Kiss up kick down

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Kiss up kick down (or suck up kick down) is a neologism used to describe the situation where middle-level employees in an organization are polite and flattering to superiors but abusive to subordinates.[1] The term is believed to have originated in the US, with the first documented use having occurred in 1993. A similar expression (lit. "lick up, kick down") was used by Swedish punk band Ebba Grön in one of their songs, on an album released in 1981. The concept can be applied to any social interaction where one person believes they have power over another person and believes that another person has power over them.[2][3]

Examples of use[edit]

Robert McNamara[edit]

The Bulletin of the Atomic Scientists described Robert McNamara, an American business executive and the eighth United States Secretary of Defense, as a classic case of the kiss up, kick down personality in August 1993.[3]

John R. Bolton[edit]

On day 2 of the Senate confirmation hearings, April 12, 2005, for John R. Bolton, a Bush nomination for the US representative to the UN, the Senate panel focused on allegations that Bolton pressured intelligence analysts. Former State Department intelligence chief Carl W. Ford Jr. characterized Bolton as a "kiss-up, kick-down sort of guy", implying that he was always ready to please whoever had authority over him, while having very little regard for people working under him.[4]

National Health Service[edit]

Calum Paton, Professor of Health Policy at Keele University, describes kiss up kick down as a prevalent feature of the UK National Health Service culture. He raised this point when giving evidence at the Stafford Hospital scandal public inquiry. Credit is centralised and blame devolved. "Kiss up kick down means that your middle level people will kiss-up, they will please their masters, political or otherwise, and they will kick down to blame somebody else when things go wrong." [1][5]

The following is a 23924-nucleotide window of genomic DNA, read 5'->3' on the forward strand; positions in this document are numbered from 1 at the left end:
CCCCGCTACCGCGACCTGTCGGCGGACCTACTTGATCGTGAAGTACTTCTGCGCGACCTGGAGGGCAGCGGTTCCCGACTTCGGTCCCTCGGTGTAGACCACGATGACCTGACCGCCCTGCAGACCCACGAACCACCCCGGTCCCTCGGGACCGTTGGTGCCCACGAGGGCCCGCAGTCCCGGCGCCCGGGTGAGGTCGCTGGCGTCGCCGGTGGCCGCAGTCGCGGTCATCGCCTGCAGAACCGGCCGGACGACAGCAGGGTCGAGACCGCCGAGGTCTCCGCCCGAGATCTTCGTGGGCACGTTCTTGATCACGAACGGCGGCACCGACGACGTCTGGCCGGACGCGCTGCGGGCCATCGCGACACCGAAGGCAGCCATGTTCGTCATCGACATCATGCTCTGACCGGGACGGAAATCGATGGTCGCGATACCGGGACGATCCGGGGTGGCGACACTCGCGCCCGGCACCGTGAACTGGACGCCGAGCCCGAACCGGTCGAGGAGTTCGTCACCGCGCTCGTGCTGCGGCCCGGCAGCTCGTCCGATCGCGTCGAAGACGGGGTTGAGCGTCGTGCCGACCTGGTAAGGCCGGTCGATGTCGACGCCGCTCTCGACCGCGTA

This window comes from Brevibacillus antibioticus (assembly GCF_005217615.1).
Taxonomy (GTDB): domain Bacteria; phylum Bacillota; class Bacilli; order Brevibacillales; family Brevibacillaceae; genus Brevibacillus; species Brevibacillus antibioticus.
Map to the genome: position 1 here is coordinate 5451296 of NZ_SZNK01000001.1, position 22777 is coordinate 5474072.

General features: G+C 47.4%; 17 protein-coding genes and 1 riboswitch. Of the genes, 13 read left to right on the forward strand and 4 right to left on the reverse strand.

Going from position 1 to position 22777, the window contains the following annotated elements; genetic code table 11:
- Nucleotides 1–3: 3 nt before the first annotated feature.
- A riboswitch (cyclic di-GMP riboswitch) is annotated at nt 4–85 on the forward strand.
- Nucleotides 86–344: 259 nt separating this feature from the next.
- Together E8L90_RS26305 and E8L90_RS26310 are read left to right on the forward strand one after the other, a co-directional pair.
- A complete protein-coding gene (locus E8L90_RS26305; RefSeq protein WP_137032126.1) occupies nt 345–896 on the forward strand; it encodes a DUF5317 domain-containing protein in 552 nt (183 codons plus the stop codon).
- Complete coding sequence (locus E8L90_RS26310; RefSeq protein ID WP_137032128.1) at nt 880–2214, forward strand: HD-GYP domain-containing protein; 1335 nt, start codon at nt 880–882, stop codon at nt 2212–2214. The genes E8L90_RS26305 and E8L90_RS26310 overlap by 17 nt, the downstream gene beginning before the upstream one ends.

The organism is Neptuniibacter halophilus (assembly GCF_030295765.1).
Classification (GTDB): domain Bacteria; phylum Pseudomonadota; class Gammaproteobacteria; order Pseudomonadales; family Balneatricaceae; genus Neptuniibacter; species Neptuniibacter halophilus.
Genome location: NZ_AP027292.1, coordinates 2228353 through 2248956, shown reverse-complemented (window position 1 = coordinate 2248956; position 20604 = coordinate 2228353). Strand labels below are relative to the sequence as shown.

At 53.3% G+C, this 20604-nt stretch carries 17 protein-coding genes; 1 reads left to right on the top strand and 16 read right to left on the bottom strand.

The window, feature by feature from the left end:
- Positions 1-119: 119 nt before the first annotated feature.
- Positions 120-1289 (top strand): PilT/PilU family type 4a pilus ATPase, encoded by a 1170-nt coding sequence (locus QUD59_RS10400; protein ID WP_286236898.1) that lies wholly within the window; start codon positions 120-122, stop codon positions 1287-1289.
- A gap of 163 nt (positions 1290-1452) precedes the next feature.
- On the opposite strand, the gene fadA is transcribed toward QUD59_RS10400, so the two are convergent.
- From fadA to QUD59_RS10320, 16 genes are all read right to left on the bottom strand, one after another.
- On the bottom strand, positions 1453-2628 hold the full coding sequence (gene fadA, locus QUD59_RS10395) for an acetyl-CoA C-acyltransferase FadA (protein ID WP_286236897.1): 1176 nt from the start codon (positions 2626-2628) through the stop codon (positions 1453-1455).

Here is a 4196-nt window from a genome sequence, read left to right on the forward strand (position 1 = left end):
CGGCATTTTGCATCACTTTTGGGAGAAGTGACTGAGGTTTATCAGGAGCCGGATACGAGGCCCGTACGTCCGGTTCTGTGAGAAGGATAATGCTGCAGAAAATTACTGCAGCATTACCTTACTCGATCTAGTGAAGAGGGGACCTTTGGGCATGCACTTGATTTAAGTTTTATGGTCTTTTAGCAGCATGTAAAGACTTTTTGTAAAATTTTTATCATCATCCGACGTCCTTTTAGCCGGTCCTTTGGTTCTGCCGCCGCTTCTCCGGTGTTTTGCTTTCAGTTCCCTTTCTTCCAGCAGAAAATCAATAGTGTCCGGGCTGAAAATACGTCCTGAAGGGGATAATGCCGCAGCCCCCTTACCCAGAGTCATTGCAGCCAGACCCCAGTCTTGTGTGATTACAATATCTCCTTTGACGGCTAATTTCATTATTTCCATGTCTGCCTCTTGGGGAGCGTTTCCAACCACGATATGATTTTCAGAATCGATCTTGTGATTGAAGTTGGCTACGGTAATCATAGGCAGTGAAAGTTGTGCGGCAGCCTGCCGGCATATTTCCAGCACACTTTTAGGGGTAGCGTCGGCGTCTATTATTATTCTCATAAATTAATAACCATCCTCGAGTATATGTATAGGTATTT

For example, NHS Trust bosses are nervous of reporting deficits and seek to under-report until it's too late. They seek to please their political superiors in the short term and shift blame down the line.[2]

Blame in organizations[edit]

The flow of blame in an organization may be a primary indicator of that organization's robustness and integrity. Blame flowing downwards, from management to staff, or laterally between professionals or partner organizations, indicates organizational failure. In a blame culture, problem-solving is replaced by blame-avoidance. Confused roles and responsibilities also contribute to a blame culture. Blame coming from the top generates "fear, malaise, errors, accidents, and passive-aggressive responses from the bottom", with those at the bottom feeling powerless and lacking emotional safety. Employees have expressed that organizational blame culture made them fear prosecution for errors, accidents and thus unemployment, which may make them more reluctant to report accidents, since trust is crucial to encourage accident reporting. This makes it less likely that weak indicators of safety threats get picked up, thus preventing the organization from taking adequate measures to prevent minor problems from escalating into uncontrollable situations. Several issues identified in organizations with a blame culture contradicts high reliability organizations best practices.[6][7]

Kick up kiss down[edit]